Now I must confess that, under ordinary circumstances, I am more a savoury man than sweet man. But there is one exception – and that is Christmas time. Call it the time of year, but suddenly I am drawn to all things sweet.
And suddenly, for someone who only occasionally entertains a brownie for the rest of the year, chocolate is just one of the tastes of this time of year for me. But what is the best Christmas chocolate around?
Well, as is usually my way, I have sat down and compiled a little ranking of what I believe to be the Gods of festive confectionery. This list was going to be longer, but I have whittled it down to a top 5 because well, you need informed decisions in a world of choice…
1. LINDT LINDOR
I forget exactly when it was I had my first Lindt Lindor truffle. But I do remember that it was nothing short of a game changer.
Creamy, dreamy, yet light, and what you imagine the clouds of heaven would taste like if they were made of chocolate, these carefully wrapped balls of bliss are my go-to now once December 1st rolls round (in moderation, mind).
I also discovered last year, after they opened a Lindt store at Braintree Village (née Freeport) that they do Pick and Mix options, also available to order on their website.
I entertained such an option this year, and the little ‘Hansel and Gretel’ storage box/decoration where I stash hidden Christmas chocolate has been bulging with what I now believe are my favourite choices of flavour: the White Chocolate ones, the 40% Dark Chocolate ones, the Mint ones and the Cappucino ones. And they are incredible.
It may come as no surprise that a Swiss chocolate takes second place here. The Swiss are to chocolate what the Swedes are to pop music for me. Up until I was in my early teens, I forever associated Toblerone with those massive bars my dad would bring back from Duty Free at the airport after flying home from Ireland.
Now of course, the bars – designed to emulate the glorious mountain Alps from whence they emanate – are as staple a part of Christmas for me as pigs in blankets and Brussel sprouts. The distinctly mellow sweetness of the chocolate is offset by the nuts and nougat that they’re studded with, and for me feels like I should be in a log cabin with a roaring fire and a fur trim throw for company.
A quick scan of the Wikipedia page for Celebrations – the fun size version of some of Mars, Inc’s staple regular chocolate bars – reveals that they were first released for Christmas 1997. But I distinctly remember that they weren’t that much of a big deal until two Christmases later.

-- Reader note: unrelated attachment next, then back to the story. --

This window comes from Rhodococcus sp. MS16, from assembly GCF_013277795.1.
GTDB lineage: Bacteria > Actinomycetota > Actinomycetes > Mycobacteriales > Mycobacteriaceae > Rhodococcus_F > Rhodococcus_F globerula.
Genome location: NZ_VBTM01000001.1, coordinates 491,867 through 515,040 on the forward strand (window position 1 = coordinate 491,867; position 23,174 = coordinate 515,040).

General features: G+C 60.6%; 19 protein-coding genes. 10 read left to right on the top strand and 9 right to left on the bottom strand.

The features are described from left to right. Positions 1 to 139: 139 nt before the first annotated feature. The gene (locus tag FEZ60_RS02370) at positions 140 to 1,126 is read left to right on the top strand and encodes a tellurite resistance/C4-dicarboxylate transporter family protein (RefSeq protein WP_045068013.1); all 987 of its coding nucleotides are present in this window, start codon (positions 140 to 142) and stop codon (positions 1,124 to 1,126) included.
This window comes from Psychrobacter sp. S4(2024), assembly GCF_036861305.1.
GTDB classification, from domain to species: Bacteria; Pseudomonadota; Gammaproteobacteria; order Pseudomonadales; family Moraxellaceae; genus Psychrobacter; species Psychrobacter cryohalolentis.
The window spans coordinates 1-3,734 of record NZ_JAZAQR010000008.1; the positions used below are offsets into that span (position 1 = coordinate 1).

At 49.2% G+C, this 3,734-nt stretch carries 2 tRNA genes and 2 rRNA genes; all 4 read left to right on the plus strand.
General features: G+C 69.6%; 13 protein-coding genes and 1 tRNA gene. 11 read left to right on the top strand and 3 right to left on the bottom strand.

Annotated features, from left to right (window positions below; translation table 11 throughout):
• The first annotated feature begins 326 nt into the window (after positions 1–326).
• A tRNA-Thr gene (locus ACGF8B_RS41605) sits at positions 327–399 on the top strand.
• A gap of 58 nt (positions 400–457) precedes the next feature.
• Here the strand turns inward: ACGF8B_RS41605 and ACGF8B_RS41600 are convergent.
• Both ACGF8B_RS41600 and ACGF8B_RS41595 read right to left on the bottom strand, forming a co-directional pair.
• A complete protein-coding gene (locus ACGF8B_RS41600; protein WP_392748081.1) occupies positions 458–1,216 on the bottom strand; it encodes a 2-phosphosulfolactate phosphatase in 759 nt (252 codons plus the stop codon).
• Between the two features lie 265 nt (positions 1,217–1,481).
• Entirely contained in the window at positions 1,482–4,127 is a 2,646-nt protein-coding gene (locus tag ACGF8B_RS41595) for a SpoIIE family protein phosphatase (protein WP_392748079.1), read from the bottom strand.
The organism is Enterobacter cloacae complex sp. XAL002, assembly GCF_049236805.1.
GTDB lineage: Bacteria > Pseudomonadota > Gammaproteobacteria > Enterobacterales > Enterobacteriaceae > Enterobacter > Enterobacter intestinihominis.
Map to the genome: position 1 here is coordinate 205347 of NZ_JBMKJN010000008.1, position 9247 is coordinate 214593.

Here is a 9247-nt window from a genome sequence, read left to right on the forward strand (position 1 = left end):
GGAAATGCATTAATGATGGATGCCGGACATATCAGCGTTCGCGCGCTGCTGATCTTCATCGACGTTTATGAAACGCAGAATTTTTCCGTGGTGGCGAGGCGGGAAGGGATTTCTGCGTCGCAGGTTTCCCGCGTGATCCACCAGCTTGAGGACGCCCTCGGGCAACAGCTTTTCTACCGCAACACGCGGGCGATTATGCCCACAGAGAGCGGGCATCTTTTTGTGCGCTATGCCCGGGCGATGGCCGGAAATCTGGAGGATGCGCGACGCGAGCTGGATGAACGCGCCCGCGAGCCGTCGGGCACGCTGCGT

Said Yuletide season, 1999, was of course also the New Millennium celebrations – which made them so aptly tied in, and I remember they were a big deal. From sat at home watching Christmas telly to playing end of term festive games at school, there was a tin of them sat there.
And whilst some admittedly are touched by only the very weird (I mean who eats the Bounty ones, really?) there is something still undeniably good fun about eating miniature versions of Galaxy, Malteasers, Twix and Milky Way that makes you feel like a giant.
4. CADBURY WINTER WONDERLAND
Aside from Wispa, Caramel and Crunchie, and given that they can scarcely call most of their other regular bars chocolate these days without pumping them full of other rubbish (jelly beans/popping candy in Dairy Milk is wrong on all levels), I tend to give Cadbury a wide berth on the whole.
With the exception of their Winter Wonderland bars. Only released seasonally as the name might suggest, it is a bar made up of hexagons of milk and white chocolate Christmas tree shapes. This choice is here for evocative reasons.
When I was little, I distinctly remember for Christmas we’d always be given chocolate that was little shapes of Disney characters, that were white chocolate on a milk chocolate tablet base, ranging from Mickey and Minnie Mouse to Donald Duck and Goofy.
I don’t believe these are done anymore, but Winter Wonderland for me is the closest one can get to it and that makes me happy / feel about 3 years old again.
5. ADVENT CALENDAR CHOCOLATE
Let’s be honest; if there is a more apt way of signifying it’s December, and that you can eat chocolate for breakfast, an advent calendar is it. And unlike other chocolate, quality matters not here.
Because maybe it’s the dinkiness, the smallest of sensations that you find behind each door with the moulded chocolate shapes of a present/snowflake/Ruud Gullit sitting on a shed that is just magical. It is a feeling rather than an eating experience.
It reminds you of the warmth and joy this season holds the possibility of. Advent calendars are the only time of year I allow anything produced by Kinnerton to pass my lips and I don’t mind that one single bit.